- Button or rubber band sleeves at the wrist
- Wear long pants and tuck the bottom of pant legs into your socks
- Pack a head net to wear when insects are thick
- Use insect repellent with DEET
If you get lost or injured, keep calm and stay put. If you have a cell service, call the DEC Forest Ranger Emergency Dispatch at 518.891.0235. Try to stay warm and dry — separate yourself from the ground by sitting on your pack or on an extra layer. Build a campfire to provide heat, light, and comfort. A campfire will also be helpful for search crews trying to locate you.
Practice Leave No Trace
Follow proper trail etiquette to maintain minimal impact on the environment and natural resources of the Adirondacks, as well as to ensure an enjoyable outdoor experience for all visitors by following the Seven Principles of Leave No Trace.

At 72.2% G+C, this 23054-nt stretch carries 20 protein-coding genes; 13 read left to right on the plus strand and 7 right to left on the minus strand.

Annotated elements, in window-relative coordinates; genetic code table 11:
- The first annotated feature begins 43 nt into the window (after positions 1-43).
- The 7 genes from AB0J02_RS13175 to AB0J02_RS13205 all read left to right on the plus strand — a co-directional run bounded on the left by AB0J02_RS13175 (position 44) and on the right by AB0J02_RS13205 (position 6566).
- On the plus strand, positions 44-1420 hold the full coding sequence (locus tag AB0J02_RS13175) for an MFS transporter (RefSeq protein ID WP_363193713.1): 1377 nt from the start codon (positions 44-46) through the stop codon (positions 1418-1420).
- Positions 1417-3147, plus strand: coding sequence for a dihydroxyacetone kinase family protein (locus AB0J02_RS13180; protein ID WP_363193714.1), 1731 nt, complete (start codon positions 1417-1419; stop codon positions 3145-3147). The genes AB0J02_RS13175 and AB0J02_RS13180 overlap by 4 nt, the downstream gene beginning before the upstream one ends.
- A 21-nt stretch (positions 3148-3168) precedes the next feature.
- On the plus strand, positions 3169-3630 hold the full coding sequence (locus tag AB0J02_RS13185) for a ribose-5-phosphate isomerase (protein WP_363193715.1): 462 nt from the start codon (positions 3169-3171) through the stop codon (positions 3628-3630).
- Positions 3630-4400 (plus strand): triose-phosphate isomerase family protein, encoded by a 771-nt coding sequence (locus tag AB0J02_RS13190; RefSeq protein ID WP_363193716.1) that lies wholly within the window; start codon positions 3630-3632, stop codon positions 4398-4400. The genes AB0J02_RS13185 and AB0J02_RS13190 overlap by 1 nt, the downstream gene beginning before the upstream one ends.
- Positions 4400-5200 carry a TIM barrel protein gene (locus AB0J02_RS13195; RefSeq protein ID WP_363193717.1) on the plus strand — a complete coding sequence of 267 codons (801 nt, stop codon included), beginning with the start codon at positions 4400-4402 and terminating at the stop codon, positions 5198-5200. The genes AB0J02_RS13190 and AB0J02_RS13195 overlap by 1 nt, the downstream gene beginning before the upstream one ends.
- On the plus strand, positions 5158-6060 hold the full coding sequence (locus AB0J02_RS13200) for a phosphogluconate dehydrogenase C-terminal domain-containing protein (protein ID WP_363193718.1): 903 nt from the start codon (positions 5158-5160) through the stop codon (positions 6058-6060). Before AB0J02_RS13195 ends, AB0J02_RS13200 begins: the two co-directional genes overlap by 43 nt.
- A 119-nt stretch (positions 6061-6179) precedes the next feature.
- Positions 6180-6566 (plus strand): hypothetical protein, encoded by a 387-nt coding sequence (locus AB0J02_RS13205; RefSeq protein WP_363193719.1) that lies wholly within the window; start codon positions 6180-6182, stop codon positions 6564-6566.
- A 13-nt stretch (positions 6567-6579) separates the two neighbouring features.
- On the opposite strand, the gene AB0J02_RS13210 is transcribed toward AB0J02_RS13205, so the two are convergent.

Fire Danger Rating
The current fire danger rating is low. Continue to be safe with campfires. The DEC forest rangers continue to respond to wildland fires started by unattended or improperly extinguished campfires.
Stream Crossings & Water Levels
Use caution around steep, shallow, rocky streams and rivers. They’re considered “flashy,” which means the water levels can rise quickly after heavy rainfall. Water levels will also drop quickly after the rains have stopped.
Despite recent rains, the water levels in most streams, rivers, lakes, and ponds remain low to very low. Boaters and paddlers should be alert for objects on or below the surface that are typically covered by deeper water. Many shallow sections of rivers cannot be traversed by canoes or kayaks.
Electric bicycles (e-bikes) of any class are not allowed on trails or roadways where public motorized access is prohibited.
Hike Outside the High Peaks
To maintain the wilderness experience for everyone, and to protect against overuse of trails and the damaging of trailside vegetation, please consider hiking outside the High Peaks.
Try these equally great hikes without the crowds instead:
- Rocky Peak Ridge
- Whiteface Mountain
- Owl Head Lookout
- Poke-O-Moonshine Mountain
- Catamount Mountain
- The Crows
- Bear Den Mountain
- Silver Lake Mountain
- Whiteface Landing
- Copperas & Owen Ponds
- Cobble Lookout
- Brewster Peninsula Nature Trails
High Peaks Wilderness